Personal Report: Homophobic Hate Crimes Haunt Upstate Couple

LGBTQ+ flag, photo by Sharon McCutcheon on pexels

By Ellie Schneider, age 12

Homophobic hate crimes against my uncle, Arjay Baker, and his husband started three-and-a-half years ago, when a neighbor began to use homophobic and racist slurs against them. The hate reached a tipping point after a high-power pellet gun was fired at their window in June, for which the neighbor is now facing multiple criminal charges. Most of the people in their town in New York state recognize the neighbor as homophobic and appreciate that Arjay and his husband continue to stand up for social justice.

This is just one example of hate crimes faced by the LGBTIQ+ community in the United States. According to the FBI’s 2019 Hate Crime Statistics report, 19% of all hate crimes in the United States were against LGBTIQ+ people. Over the past few years, anti-LGBTIQ+ hate groups in the United States have increased by 43%, and according to USA Today, some advocates suggest that the Trump administration’s policies and rhetoric may explain this increase in violence toward certain groups.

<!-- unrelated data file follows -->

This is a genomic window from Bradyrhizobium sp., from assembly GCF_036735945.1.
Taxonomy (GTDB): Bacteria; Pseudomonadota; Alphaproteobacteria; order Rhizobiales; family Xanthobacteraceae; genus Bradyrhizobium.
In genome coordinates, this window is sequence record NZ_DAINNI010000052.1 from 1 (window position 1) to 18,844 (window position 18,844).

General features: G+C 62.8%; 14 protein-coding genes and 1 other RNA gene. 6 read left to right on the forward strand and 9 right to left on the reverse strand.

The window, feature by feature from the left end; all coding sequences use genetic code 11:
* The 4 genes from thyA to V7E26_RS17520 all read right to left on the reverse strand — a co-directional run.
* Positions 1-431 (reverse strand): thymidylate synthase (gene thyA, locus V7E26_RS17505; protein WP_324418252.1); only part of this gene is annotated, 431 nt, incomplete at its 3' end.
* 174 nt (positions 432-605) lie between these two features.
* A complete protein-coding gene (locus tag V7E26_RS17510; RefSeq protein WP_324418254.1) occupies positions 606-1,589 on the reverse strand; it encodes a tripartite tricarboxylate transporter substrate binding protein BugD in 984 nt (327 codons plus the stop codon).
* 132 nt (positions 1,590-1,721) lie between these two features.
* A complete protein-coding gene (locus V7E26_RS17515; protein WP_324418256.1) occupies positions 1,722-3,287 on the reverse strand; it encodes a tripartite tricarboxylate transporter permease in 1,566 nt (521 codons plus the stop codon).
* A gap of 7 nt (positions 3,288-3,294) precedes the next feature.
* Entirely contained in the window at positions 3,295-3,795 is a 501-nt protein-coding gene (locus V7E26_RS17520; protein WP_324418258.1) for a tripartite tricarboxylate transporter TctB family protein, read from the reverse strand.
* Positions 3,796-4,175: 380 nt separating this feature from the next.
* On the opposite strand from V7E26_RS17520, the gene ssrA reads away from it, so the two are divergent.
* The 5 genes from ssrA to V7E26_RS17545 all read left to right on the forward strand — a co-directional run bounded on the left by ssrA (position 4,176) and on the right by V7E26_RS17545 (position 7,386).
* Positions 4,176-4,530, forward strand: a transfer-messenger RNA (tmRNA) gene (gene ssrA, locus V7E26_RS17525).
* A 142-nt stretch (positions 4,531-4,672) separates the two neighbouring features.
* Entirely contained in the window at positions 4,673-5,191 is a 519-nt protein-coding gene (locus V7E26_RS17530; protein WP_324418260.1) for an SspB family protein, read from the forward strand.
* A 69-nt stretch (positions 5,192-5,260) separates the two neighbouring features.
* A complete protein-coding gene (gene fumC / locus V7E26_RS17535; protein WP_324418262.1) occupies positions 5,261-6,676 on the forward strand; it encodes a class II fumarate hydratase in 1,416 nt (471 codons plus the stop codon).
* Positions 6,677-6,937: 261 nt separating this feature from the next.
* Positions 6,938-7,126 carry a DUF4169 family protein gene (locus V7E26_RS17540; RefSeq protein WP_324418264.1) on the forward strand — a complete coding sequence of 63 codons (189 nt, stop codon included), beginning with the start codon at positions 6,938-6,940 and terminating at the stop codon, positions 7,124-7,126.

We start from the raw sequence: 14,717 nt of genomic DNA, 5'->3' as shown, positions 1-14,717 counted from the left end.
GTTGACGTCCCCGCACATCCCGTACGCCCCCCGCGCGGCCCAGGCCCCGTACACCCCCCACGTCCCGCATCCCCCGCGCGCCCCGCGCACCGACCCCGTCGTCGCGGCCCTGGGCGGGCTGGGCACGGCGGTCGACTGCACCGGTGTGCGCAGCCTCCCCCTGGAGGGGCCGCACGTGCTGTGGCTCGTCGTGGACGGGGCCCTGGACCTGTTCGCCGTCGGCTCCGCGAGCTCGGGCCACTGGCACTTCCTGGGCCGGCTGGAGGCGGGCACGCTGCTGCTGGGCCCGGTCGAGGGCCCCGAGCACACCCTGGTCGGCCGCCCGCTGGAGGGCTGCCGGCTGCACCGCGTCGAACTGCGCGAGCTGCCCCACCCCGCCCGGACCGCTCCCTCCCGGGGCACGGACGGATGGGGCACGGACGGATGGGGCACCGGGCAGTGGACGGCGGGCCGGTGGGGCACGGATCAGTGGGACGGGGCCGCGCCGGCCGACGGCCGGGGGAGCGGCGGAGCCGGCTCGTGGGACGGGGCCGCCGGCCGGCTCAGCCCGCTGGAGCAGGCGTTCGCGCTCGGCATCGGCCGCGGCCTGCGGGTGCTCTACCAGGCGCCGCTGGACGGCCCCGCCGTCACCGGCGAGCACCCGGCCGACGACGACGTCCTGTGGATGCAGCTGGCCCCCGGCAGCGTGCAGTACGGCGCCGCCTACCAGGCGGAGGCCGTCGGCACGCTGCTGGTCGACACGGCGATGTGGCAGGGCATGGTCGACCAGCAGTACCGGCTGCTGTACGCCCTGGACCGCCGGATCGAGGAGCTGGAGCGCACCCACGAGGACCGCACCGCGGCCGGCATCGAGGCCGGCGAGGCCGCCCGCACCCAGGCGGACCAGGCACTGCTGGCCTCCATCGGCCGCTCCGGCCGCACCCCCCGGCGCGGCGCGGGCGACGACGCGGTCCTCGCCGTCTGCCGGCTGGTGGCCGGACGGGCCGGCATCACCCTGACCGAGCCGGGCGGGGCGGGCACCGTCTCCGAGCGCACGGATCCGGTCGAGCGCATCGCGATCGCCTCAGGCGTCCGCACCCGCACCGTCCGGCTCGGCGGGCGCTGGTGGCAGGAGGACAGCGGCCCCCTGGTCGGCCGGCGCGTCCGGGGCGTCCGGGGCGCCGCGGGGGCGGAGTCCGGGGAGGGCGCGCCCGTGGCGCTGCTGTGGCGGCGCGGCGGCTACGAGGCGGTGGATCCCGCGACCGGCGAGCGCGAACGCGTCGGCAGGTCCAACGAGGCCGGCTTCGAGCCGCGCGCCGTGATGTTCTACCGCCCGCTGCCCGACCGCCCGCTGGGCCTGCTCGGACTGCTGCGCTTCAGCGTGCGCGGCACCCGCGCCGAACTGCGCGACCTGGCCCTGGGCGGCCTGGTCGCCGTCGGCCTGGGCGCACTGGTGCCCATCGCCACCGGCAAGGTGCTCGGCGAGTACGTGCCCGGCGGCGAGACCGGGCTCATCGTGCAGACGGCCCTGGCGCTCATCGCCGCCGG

The Trump administration has said that the laws that prohibit discrimination based on sex don’t apply to the LGBTIQ+ community, which the Supreme Court recently ruled against. According to USA Today, since Trump’s inauguration, there have been 201 incidents of election-related harassment, including incidents that target the LGBTIQ+ community and people of color, although the true number is thought to be considerably higher. Trump has also attempted to ban same-sex couples from adopting.

Despite all the negative events happening to the LGBTIQ+ community, the Supreme Court passed a decision in June that prevents people from being fired based on their sexuality or gender identity. There are changes we can make that will help lower hate crimes against LGBTIQ+ people. One important change is adding information about the LGBTIQ+ community to students’ curriculum so they learn inclusivity from a young age. Those voted into power should also use their platform to spread inclusivity instead of preaching hate.



Homophobia: Showing hate toward someone or bullying them because they are gay
Hate crime: Crimes, like hurting someone or damaging their property, motivated by hostility to the victim because they are a certain sexuality, race, gender, etc
Slur: An insulting remark
Inclusivity: All people being respected and appreciated as valuable members of their communities regardless of their sexuality, race, gender, etc

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